ANZ chief economist Cameron Bagrie expects the rebuild effort to peak in 2015 or early 2016 in terms of adding to growth. There will still be an awful lot of work there, in terms of the level of activity, for another 10 years, he says.
"But in terms of incremental additions to growth it will probably peak around 2015/16, which is ironically when the fiscal screws are on the most intensely as well."
To the extent that the economy's resources are drawn into rebuilding Christchurch, or relieving housing shortages in Auckland for that matter, it gets in the way of the rebalancing of the economy towards more effort going into earning our living as a trading nation.
That rebalancing is something that badly needs to happen.
The Reserve Bank will be alert for signs of inflationary pressures from the rebuild spilling over into the broader economy.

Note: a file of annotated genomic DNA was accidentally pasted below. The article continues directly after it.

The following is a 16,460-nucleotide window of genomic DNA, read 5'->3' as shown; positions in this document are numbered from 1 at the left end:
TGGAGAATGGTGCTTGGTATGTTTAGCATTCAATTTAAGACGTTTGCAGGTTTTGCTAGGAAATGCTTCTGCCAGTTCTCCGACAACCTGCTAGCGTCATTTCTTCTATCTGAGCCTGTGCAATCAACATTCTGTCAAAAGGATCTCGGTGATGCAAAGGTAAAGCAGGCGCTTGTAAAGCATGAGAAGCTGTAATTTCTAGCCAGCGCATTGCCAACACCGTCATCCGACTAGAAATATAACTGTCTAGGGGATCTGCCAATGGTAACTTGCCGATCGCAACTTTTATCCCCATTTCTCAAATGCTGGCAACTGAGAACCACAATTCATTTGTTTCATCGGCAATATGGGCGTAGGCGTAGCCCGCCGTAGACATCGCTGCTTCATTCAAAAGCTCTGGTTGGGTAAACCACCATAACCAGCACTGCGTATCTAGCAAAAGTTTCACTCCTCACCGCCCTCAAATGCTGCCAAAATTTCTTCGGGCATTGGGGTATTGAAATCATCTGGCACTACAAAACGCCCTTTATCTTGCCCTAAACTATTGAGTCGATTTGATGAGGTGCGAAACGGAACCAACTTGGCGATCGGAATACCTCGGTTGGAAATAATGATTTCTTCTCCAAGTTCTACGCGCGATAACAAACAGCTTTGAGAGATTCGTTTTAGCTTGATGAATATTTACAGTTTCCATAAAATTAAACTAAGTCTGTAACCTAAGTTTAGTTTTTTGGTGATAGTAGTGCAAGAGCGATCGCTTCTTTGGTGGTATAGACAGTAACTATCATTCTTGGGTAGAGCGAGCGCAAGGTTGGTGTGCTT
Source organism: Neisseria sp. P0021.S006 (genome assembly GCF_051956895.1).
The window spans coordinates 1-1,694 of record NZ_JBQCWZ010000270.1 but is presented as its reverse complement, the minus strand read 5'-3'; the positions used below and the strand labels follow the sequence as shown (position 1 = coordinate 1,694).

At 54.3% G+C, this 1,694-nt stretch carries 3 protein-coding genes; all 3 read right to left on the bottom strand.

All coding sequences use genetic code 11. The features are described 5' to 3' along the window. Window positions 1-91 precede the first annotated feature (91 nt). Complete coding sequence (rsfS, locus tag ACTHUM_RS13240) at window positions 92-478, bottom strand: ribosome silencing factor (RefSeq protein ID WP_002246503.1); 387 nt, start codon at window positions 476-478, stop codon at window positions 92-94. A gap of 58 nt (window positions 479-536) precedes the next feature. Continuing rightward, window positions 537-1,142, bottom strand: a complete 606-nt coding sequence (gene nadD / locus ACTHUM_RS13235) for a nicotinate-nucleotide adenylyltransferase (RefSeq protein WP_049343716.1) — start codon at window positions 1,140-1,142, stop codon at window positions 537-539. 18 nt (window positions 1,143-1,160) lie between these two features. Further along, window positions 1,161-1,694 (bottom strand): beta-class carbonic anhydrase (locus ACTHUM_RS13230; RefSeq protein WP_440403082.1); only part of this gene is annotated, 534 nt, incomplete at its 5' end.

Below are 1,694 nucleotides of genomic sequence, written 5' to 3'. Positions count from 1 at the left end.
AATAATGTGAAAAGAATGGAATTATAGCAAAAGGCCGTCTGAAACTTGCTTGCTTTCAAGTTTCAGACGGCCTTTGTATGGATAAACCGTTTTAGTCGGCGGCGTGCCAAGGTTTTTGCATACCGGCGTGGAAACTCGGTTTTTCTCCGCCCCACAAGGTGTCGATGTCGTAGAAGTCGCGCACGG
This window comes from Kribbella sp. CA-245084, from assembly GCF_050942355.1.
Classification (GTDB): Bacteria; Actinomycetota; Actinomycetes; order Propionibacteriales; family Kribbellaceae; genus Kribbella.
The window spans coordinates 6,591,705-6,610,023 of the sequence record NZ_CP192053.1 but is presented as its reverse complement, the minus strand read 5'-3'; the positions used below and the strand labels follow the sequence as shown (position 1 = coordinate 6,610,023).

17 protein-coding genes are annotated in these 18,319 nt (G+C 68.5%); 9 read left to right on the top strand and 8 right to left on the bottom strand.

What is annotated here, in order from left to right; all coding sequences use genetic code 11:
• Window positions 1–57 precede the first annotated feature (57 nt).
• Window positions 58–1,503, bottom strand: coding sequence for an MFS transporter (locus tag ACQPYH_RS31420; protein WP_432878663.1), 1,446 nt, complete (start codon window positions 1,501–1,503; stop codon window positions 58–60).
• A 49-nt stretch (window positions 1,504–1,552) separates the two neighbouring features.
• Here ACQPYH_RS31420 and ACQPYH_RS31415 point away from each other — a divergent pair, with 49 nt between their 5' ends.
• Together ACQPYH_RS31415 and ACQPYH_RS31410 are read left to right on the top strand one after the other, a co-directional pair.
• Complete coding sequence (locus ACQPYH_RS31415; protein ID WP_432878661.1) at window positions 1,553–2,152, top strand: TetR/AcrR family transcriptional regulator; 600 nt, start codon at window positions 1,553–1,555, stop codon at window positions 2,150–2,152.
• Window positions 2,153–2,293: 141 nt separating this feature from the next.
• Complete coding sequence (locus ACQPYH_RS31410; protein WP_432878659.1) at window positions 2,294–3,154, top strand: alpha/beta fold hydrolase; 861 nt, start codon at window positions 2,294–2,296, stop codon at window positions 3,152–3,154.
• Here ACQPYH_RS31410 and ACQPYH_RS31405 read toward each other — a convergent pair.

Westpac chief economist Dominick Stephens believes the inflationary consequences of the rebuild and rising house prices will be greater than the Reserve Bank or the financial markets currently expect.
"Construction cost inflation in the Canterbury region is now quite intense, and could begin leaking to other regions. And house prices show no sign of slowing their ascent," he says.
"Over history, construction activity and rising house prices have been important sources of domestic inflation pressures, and we believe that pattern will repeat."
The result may be a combination of both higher interest rates and exchange rates, which is the last thing we need from the standpoint of rebalancing the economy.